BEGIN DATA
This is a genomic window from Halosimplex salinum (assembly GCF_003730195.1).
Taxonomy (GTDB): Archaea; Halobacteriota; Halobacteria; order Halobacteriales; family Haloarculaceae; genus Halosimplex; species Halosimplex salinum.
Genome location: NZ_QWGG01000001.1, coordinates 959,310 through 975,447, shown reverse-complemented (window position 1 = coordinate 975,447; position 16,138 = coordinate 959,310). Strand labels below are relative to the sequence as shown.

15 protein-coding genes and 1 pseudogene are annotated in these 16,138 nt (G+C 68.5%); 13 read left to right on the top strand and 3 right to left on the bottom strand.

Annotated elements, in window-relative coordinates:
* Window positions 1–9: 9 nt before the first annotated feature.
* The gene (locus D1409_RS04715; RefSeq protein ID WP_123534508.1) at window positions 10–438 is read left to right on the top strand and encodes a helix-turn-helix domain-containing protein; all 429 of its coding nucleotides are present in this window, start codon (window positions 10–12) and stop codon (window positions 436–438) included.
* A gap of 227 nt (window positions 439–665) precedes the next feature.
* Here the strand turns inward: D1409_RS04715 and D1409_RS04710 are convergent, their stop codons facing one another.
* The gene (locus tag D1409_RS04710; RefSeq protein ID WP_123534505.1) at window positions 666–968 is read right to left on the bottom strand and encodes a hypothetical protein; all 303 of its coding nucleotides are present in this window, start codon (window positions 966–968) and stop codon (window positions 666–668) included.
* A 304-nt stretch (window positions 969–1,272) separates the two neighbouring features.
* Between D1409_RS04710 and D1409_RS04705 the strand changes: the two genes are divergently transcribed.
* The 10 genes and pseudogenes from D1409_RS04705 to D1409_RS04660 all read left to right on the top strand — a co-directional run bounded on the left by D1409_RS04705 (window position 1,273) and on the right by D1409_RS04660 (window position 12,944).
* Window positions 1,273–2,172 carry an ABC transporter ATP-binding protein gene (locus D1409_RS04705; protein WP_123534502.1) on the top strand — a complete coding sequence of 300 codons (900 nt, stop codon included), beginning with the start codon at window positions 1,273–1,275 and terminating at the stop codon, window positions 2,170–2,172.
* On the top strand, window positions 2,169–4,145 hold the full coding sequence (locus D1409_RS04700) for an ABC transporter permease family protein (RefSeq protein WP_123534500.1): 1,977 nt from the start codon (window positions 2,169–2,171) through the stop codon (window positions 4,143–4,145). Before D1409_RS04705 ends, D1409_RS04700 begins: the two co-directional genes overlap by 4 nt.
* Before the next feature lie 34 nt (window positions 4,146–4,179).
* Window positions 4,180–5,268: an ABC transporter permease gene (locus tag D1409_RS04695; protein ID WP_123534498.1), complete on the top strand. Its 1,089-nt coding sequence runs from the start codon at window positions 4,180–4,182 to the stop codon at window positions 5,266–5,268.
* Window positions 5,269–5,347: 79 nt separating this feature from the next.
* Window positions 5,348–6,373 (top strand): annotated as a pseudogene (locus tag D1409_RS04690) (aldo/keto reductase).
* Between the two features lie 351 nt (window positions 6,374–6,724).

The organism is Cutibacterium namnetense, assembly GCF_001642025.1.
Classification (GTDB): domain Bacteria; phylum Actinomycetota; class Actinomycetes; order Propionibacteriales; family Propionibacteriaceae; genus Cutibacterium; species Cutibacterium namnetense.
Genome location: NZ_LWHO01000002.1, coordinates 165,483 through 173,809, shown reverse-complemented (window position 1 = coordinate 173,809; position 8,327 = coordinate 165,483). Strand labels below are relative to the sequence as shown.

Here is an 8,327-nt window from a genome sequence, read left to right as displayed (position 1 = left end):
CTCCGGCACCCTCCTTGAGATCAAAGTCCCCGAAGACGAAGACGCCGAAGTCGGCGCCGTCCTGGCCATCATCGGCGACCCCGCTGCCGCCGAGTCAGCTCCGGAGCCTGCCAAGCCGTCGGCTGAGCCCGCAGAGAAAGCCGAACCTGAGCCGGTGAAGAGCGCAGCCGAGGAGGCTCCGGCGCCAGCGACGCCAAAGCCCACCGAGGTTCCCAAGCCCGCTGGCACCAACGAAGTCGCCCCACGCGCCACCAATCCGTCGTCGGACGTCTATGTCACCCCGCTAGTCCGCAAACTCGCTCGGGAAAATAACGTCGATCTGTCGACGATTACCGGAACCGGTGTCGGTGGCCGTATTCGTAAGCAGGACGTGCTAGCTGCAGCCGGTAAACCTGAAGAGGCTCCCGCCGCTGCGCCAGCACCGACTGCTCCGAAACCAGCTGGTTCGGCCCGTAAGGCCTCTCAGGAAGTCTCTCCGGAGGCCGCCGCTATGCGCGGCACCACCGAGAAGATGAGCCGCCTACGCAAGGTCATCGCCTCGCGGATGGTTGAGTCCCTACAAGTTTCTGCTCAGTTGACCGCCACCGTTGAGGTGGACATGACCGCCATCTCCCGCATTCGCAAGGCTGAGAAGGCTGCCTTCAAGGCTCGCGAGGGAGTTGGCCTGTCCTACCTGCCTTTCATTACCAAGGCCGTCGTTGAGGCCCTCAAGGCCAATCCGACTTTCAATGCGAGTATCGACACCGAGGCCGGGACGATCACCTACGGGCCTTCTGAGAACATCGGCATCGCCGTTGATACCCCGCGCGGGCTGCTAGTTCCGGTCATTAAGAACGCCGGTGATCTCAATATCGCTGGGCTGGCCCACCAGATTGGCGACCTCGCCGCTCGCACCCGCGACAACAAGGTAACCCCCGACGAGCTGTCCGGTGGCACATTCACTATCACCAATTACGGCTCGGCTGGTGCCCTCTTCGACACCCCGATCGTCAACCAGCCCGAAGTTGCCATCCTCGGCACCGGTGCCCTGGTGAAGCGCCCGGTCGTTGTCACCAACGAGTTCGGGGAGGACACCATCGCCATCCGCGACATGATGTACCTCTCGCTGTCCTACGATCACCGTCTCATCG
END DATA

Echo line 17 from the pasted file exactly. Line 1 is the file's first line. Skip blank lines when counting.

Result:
* Window positions 4,180–5,268: an ABC transporter permease gene (locus tag D1409_RS04695; protein ID WP_123534498.1), complete on the top strand. Its 1,089-nt coding sequence runs from the start codon at window positions 4,180–4,182 to the stop codon at window positions 5,266–5,268.